Both former and present section 190.3, factor (b) (factor (b)) provide that in making the penalty determination, the trier of fact is to consider, if relevant, “ ‘The presence or absence of criminal activity by the defendant which involved the use or attempted use of force or violence or the expressed or implied threat to use force or violence.’ ” ( People v. Phillips (1985) 41 Cal.3d 29, 70, 222 Cal.Rptr. 127, 711 P.2d 423 (plur. opn.).) As defendant points out, evidence admitted under this provision must establish that the conduct was prohibited by a criminal statute and satisfied the essential elements of the crime. ( Id. at p. 72, 222 Cal.Rptr. 127, 711 P.2d 423; People v. Boyd (1985) 38 Cal.3d 762, 778, 215 Cal.Rptr. 1, 700 P.2d 782.) The prosecution bears the burden of proving the factor (b) other crimes beyond a reasonable doubt. ( Boyd, supra, 38 Cal.3d at p. 778, 215 Cal.Rptr. 1, 700 P.2d 782.)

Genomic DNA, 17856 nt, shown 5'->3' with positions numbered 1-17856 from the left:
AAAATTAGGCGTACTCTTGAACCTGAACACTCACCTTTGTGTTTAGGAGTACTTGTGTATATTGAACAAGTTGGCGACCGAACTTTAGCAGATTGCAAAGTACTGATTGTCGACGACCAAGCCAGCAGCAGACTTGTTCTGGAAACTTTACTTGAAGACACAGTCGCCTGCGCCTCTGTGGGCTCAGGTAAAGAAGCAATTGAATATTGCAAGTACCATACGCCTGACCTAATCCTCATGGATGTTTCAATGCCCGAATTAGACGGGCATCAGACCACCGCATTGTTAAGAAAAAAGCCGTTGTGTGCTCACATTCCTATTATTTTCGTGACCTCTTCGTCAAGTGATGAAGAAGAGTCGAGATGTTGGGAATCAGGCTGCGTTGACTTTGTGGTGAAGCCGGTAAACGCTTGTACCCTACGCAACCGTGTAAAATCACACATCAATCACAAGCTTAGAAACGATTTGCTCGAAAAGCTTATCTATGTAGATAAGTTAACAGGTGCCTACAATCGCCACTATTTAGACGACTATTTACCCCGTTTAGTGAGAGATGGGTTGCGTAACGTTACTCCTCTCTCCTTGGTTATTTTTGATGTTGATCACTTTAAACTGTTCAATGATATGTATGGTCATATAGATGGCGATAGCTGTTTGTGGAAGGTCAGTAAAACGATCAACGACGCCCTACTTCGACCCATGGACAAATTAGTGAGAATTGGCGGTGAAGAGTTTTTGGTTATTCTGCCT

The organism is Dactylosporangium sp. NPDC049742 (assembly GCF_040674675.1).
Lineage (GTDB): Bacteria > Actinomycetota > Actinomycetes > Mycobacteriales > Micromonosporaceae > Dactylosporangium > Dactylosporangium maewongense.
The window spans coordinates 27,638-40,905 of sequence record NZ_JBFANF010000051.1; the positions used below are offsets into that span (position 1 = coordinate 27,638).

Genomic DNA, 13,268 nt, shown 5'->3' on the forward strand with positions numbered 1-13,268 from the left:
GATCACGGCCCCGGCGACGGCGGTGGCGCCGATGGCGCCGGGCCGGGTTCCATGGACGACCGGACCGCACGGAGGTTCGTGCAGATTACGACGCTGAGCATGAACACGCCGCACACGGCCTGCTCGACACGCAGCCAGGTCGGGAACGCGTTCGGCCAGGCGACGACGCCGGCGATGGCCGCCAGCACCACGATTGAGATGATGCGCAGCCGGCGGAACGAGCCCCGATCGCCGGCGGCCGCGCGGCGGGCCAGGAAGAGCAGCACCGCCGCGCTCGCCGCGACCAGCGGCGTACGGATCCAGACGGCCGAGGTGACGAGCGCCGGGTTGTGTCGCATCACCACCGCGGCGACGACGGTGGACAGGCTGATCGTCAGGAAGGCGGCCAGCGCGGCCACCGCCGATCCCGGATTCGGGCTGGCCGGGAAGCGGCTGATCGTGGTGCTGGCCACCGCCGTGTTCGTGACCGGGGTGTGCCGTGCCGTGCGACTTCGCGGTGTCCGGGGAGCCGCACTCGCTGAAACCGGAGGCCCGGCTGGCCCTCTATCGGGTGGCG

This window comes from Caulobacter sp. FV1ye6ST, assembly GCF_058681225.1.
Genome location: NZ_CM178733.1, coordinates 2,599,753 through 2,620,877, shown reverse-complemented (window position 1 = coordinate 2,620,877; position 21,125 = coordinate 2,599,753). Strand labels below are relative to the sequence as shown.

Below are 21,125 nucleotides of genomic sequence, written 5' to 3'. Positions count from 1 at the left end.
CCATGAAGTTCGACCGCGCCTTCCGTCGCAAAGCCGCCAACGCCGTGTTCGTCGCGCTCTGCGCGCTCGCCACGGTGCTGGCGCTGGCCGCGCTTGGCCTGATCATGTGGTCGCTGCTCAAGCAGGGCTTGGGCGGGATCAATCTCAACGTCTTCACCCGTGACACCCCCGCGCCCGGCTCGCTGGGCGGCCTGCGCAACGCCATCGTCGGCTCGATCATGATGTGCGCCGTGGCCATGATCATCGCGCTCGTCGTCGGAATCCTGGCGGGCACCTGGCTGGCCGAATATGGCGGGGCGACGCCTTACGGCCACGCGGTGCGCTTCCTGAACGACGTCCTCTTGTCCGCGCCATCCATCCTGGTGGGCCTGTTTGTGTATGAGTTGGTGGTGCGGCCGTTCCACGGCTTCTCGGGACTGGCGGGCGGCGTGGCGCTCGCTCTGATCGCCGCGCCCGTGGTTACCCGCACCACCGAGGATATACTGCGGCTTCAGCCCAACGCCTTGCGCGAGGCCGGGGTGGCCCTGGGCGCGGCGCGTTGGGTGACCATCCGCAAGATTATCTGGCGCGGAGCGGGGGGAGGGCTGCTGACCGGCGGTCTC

Defendant contends the evidence regarding the incidents in which he fought with other inmates at San Quentin prison was insufficient to establish that he engaged in the “willful and unlawful use of force or violence upon the person of another”; that is, that his acts constituted batteries in violation of section 242, or “an unlawful attempt, coupled with a present ability, to commit a violent injury on the person of another,” that is, assaults in violation of section 240. He appears to argue that the evidence did not prove his actions were “unlawful” because he may have been provoked, acting in self-defense, or engaging in “horseplay” or mutually agreed upon combat with his foes. The evidence, however, did not raise any legal justification for defendant's actions, and, therefore the prosecution was not required to introduce evidence negating any possible justification for the activities. ( People v. Lucky (1988) 45 Cal.3d 259, 291, 247 Cal.Rptr. 1, 753 P.2d 1052.) In addition, “[v]oluntary mutual combat outside the rules of sport is a breach of the peace, mutual consent is no justification, and both participants are guilty of criminal assault. (See 1 Witkin, Cal. Crimes (1963) § 171, p. 163.) Thus, where the prosecution's evidence shows a jailhouse scuffle, the scene as witnessed does not suggest defendant may have been acting in self-defense, and defendant presents no evidence in mitigation, a finding of criminal assault is justified.” ( Lucky, supra, at p. 291, 247 Cal.Rptr. 1, 753 P.2d 1052.) The evidence concerning defendant's fights with other inmates was therefore properly admitted and sufficient to support the jury's consideration of those incidents as aggravating factors.